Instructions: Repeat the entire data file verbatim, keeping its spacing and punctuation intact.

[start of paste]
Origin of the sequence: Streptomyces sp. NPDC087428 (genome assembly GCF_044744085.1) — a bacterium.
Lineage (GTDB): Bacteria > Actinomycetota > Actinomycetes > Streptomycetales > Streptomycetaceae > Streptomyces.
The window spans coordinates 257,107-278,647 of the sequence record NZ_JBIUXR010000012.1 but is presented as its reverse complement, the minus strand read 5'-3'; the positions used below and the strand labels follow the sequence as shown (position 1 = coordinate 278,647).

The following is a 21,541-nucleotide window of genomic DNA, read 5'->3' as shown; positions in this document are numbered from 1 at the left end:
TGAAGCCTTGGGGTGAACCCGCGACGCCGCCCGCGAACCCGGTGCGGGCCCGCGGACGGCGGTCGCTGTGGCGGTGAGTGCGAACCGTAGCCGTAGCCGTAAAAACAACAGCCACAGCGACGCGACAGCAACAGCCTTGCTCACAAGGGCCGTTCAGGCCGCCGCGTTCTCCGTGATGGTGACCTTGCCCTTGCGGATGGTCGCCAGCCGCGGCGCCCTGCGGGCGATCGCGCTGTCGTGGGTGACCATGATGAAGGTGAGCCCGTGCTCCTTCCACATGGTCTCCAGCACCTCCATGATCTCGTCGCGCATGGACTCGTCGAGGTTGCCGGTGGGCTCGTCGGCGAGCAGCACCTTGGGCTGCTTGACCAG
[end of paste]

Origin of the sequence: Streptomyces sp. NPDC087428 (genome assembly GCF_044744085.1) — a bacterium.
Lineage (GTDB): Bacteria > Actinomycetota > Actinomycetes > Streptomycetales > Streptomycetaceae > Streptomyces.
The window spans coordinates 257,107-278,647 of the sequence record NZ_JBIUXR010000012.1 but is presented as its reverse complement, the minus strand read 5'-3'; the positions used below and the strand labels follow the sequence as shown (position 1 = coordinate 278,647).

The following is a 21,541-nucleotide window of genomic DNA, read 5'->3' as shown; positions in this document are numbered from 1 at the left end:
TGAAGCCTTGGGGTGAACCCGCGACGCCGCCCGCGAACCCGGTGCGGGCCCGCGGACGGCGGTCGCTGTGGCGGTGAGTGCGAACCGTAGCCGTAGCCGTAAAAACAACAGCCACAGCGACGCGACAGCAACAGCCTTGCTCACAAGGGCCGTTCAGGCCGCCGCGTTCTCCGTGATGGTGACCTTGCCCTTGCGGATGGTCGCCAGCCGCGGCGCCCTGCGGGCGATCGCGCTGTCGTGGGTGACCATGATGAAGGTGAGCCCGTGCTCCTTCCACATGGTCTCCAGCACCTCCATGATCTCGTCGCGCATGGACTCGTCGAGGTTGCCGGTGGGCTCGTCGGCGAGCAGCACCTTGGGCTGCTTGACCAG